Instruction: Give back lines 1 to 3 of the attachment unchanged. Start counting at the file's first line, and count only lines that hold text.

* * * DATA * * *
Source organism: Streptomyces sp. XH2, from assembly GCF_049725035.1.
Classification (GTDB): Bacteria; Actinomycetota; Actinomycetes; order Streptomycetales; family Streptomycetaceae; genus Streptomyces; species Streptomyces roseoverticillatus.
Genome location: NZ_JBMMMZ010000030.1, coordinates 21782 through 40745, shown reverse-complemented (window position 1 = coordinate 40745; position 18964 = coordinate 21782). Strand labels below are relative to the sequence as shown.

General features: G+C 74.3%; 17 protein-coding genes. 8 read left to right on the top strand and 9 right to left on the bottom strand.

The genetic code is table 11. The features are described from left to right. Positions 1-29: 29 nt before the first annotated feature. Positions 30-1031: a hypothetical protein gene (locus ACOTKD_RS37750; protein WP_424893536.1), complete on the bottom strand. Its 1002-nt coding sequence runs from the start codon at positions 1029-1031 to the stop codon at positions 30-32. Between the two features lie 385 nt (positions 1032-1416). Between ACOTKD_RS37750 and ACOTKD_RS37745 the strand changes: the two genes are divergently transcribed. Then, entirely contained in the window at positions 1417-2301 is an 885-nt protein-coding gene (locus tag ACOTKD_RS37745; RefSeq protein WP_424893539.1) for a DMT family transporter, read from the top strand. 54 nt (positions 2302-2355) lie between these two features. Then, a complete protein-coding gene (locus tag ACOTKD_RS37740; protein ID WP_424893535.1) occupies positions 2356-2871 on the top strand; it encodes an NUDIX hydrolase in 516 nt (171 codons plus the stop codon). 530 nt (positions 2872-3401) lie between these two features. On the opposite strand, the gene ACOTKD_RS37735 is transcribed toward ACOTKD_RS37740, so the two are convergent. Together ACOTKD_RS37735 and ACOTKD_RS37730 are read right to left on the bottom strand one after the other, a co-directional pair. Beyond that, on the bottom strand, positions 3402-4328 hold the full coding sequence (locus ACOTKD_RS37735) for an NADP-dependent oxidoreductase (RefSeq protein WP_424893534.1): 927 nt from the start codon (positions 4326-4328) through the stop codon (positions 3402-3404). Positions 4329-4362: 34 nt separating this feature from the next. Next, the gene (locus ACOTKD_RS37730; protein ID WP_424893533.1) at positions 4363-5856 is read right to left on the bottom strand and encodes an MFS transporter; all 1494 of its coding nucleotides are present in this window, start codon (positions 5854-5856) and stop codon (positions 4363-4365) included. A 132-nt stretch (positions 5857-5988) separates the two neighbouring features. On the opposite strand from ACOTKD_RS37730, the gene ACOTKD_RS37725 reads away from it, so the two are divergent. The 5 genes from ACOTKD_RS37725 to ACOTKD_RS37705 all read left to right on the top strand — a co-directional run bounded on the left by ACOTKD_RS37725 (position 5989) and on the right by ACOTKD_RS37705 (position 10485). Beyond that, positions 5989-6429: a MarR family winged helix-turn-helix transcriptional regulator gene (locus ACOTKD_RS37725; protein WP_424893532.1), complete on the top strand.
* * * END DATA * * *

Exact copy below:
Source organism: Streptomyces sp. XH2, from assembly GCF_049725035.1.
Classification (GTDB): Bacteria; Actinomycetota; Actinomycetes; order Streptomycetales; family Streptomycetaceae; genus Streptomyces; species Streptomyces roseoverticillatus.
Genome location: NZ_JBMMMZ010000030.1, coordinates 21782 through 40745, shown reverse-complemented (window position 1 = coordinate 40745; position 18964 = coordinate 21782). Strand labels below are relative to the sequence as shown.